Monday, March 28, 2016

NSN Dr. Erica Brown Encourages Everyone to “Take Your Soul to Work.”

Nachum welcomed renowned author and lecturer Dr. Erica Brown to this morning’s JM in the AM to explore her latest book, “Take Your Soul to Work: 365 Meditations on Every Day Leadership.” They talked about approaching life incrementally to optimize growth. From Dr. Brown’s website: “Take Your Soul to Work is a daily meditational for business and nonprofit leaders looking for inspiration. Each entry focuses on a different quality, emotion, or aspiration (“on discipline,” “on compassion,” “on impermanence,” “on callousness,” “on productive narcissism”) by presenting a relevant quote, story, or question inspired by the traditions of all faiths as well as artists, poets, and business thinkers to help leaders re-frame, rethink, and reset.”


Urgent Tehillim needed for Tammy Kaplan. Community-wide Tehillim for women will be held tonight at Cong. Kesser Maariv 4341 W. Golf, Skokie, at 7:30 pm. Please daven for a refuah Shlayma for Chaya Toba Rivka bat Bronya.

[Aneinu] Please Daven

Please daven for Chasha Esther bas Aydel who is having some testing done this afternoon.

OU TORAH DAF SUGYA WITH RABBI ELEFANT Kidushin Daf 7 - Mechiras Chometz

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Halacha Yomis - Kashering Granite OU Kosher Halacha Yomis This column is dedicated in memory of: Rav Chaim Yisroel ben Reb Dov HaLevy Belsky, zt'l Senior OU Kosher Halachic Consultant (1987-2016)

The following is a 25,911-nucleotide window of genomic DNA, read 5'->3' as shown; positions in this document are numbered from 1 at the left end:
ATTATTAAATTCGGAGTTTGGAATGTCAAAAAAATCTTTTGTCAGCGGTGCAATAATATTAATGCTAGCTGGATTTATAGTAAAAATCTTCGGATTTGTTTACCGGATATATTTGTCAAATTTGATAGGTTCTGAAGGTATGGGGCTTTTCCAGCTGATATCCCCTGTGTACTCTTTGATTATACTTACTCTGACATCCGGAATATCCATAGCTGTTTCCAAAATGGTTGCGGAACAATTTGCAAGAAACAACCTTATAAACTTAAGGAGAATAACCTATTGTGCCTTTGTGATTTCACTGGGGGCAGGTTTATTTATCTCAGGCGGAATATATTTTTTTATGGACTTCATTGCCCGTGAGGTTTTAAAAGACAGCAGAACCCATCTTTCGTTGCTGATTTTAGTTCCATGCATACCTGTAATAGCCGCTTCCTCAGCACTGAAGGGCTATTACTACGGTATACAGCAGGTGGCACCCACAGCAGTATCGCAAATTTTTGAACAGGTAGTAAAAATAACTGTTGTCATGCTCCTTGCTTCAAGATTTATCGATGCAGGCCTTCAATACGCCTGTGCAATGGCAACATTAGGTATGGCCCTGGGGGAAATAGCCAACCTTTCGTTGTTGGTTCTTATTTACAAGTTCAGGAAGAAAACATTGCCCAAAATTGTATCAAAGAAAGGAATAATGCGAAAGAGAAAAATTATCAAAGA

Q. How do I kasher my granite countertops for Pesach? A. Granite countertops are made from a slab of stone. Shulchan Aruch (O.C. 451:8) writes that stone can be kashered. The general rule in kashering is kbol’o kach polto (the way the material absorbed is the same way it needs to be kashered). Since the concern is that hot chametz might spill on the counter, it requires kashering with iruy, pouring boiling water over every area of the counter. The water cannot be poured directly on one area and allowed to flow down the counter, but rather one must pour on every spot directly from the kettle. Mishnah Berurah (451:114) adds that if hot bread might have been placed on the counter, it is not sufficient to kasher with iruy alone, but rather one must accompany the boiling water with a heated stone. Using a heated stone allows for a leniency as well. The boiling water need not hit directly on every spot, so long as the heated stone follows after the water. The stone will need to be reheated several times, so that it remains hotter than the boiling water. Granite counters can be kashered even though a sealant had been applied. The sealant is absorbed into the stone, and does not act as a chatzitza (barrier) to kashering. However, on a practical level, Rav Belsky, zt”l would recommend that countertops not be kashered but instead be covered, since it is difficult to do this correctly, safely and without flooding the kitchen.